This is an experiment that’s been brewing in my head for a while. I don’t know what made me think of it, but I wanted to make a dessert gnocchi using Korean sweet potatoes. The reason was I don’t like bahm goguma 밤고구마, the “chestnut” style sweet potatoes. Unlike the orange hobak goguma (pumpkin sweet potatoes), bahm goguma have light starchy dry flesh that I need a gallon of milk to chase down. But because of this starchiness, I felt it was a prime candidate for gnocchi.

Keeping with the journal aspect of this site, this is what I did, and I’ll note what I would do differently next time.

I boiled three sweet potatoes until they were tender. Just poke them with a chopstick to see when they’re ready.

I shocked them in cold water to make the skins come off easier and peeled them. EJ snagged a bite. Again, these are the chestnut variety of sweet potatoes. That’s why they’re whitish.

Now, when I’ve made gnocchi in the past, they’ve turned out heavy and gummy. A few people then suggested that I put the potatoes through a ricer. Well, I don’t have a ricer. So I put a mesh colander over a pot…

And smashed them through with my big wooden pounder. This was the first time I tried anything like this, and it actually worked. I’ll make mashed potatoes this way from now on. It does beef up your arm a bit.

This was the end result. Throw in some butter and cream, and we’d have a nice side dish. But for gnocchi, I put in 2 1/2 cups of cake flour, a pinch of salt and an egg.

I then shaped it into a ball.

And kneaded it a bit. Not too much.

I took a piece and rolled it out like a snake. This is where that pre-school training comes in handy.

Cut them into pieces with a knife. EJ convinced me to make them bigger after this batch.

She helped me by scoring them with a fork. They looked like white beondaeggi.

I cooked them in salted boiling water until they were blurry floating. Then scooped them out.

In another pot I melted a stick of butter with around three tablespoons of dark brown sugar. The taste was heavenly!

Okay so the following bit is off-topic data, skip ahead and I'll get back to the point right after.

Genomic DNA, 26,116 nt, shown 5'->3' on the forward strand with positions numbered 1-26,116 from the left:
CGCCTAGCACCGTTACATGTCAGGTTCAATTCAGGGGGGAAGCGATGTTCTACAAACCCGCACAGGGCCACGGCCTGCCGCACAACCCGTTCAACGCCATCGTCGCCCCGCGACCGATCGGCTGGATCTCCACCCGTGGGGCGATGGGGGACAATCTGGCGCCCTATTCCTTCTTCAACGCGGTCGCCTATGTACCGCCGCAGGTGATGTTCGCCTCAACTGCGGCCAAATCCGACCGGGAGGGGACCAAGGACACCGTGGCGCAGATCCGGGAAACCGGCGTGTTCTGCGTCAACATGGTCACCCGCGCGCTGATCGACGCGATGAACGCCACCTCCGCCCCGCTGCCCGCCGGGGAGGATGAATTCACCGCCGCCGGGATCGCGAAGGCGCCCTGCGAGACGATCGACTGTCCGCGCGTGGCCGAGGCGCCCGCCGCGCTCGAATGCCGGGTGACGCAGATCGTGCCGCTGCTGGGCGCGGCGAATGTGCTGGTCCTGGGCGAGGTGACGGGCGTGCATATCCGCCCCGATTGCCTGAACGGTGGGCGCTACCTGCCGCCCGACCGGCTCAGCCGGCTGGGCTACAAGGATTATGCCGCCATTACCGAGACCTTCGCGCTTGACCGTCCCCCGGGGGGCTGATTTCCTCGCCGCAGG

I tossed the gnocchi in the butter and sprinkled a little more brown sugar and a few dashes of cinnamon.

How I would do it differently

I could taste the sweet potato in the gnocchi, but it wasn’t immediately evident. Next time, I’ll mix a tablespoon of sugar with the egg and add it, along with some more salt.  Maybe garnish the end product with some apples or more sweet potatoes.

Even though I can think of improvements, it turned out pretty darn good. This made a lot of gnocchi. Make sure you have a child around to help you. We brought a bowl downstairs to our neighbor.

Korean Sweet Potato Gnocchi with Brown Sugar Butter

3 Chestnut Sweet Potatoes (Bahm Goguma 밤고구마)
2 1/2 C Cake Flour
1 tsp. Salt
1 TBS Sugar
1 Egg
1 stick Butter
3 TBS Dark Brown Sugar

  1. Boil the sweet potatoes until tender and then shock them in cold water.
  2. Peel the sweet potatoes.
  3. Push the sweet potatoes through a strainer or ricer.
  4. Add flour and salt and combine.
  5. Mix sugar with egg and add to dough. Mix.
  6. Roll into a ball.
  7. Put on a counter and knead for less than five minutes. Just until it comes together.
  8. Take off a piece of dough and roll it into a snake.
  9. Cut into 1-inch pieces.
  10. Press with a fork. Repeat until the dough is all used up.
  11. Put the gnocchi in boiling water until they float. Remove and strain.
  12. Melt the butter in a separate pot over low heat with the brown sugar. Whisk until incorporated and bubbling. Turn off the heat.
  13. Toss the gnocchi with the butter mixture.
  • Garnish with sprinklings of brown sugar, cinnamon, sweet potato or apple and serve hot.
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